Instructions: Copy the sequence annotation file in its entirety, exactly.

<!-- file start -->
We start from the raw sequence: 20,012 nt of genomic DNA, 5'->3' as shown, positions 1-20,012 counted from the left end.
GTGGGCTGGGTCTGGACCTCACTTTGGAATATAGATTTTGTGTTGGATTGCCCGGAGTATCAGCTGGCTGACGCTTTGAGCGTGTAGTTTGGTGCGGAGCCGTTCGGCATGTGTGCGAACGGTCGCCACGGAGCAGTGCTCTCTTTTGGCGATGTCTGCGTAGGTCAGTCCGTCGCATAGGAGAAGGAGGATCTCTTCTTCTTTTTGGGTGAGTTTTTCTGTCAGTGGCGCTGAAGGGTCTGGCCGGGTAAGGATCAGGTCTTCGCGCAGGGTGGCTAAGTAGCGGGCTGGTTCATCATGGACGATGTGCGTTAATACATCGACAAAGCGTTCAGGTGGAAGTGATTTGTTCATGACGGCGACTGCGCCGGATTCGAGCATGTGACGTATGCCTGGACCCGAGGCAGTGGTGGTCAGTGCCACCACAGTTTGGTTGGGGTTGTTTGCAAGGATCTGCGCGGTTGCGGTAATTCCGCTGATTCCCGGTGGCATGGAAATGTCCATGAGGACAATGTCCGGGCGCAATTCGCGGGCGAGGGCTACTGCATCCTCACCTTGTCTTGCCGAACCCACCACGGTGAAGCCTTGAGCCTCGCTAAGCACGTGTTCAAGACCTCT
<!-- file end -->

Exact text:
We start from the raw sequence: 20,012 nt of genomic DNA, 5'->3' as shown, positions 1-20,012 counted from the left end.
GTGGGCTGGGTCTGGACCTCACTTTGGAATATAGATTTTGTGTTGGATTGCCCGGAGTATCAGCTGGCTGACGCTTTGAGCGTGTAGTTTGGTGCGGAGCCGTTCGGCATGTGTGCGAACGGTCGCCACGGAGCAGTGCTCTCTTTTGGCGATGTCTGCGTAGGTCAGTCCGTCGCATAGGAGAAGGAGGATCTCTTCTTCTTTTTGGGTGAGTTTTTCTGTCAGTGGCGCTGAAGGGTCTGGCCGGGTAAGGATCAGGTCTTCGCGCAGGGTGGCTAAGTAGCGGGCTGGTTCATCATGGACGATGTGCGTTAATACATCGACAAAGCGTTCAGGTGGAAGTGATTTGTTCATGACGGCGACTGCGCCGGATTCGAGCATGTGACGTATGCCTGGACCCGAGGCAGTGGTGGTCAGTGCCACCACAGTTTGGTTGGGGTTGTTTGCAAGGATCTGCGCGGTTGCGGTAATTCCGCTGATTCCCGGTGGCATGGAAATGTCCATGAGGACAATGTCCGGGCGCAATTCGCGGGCGAGGGCTACTGCATCCTCACCTTGTCTTGCCGAACCCACCACGGTGAAGCCTTGAGCCTCGCTAAGCACGTGTTCAAGACCTCT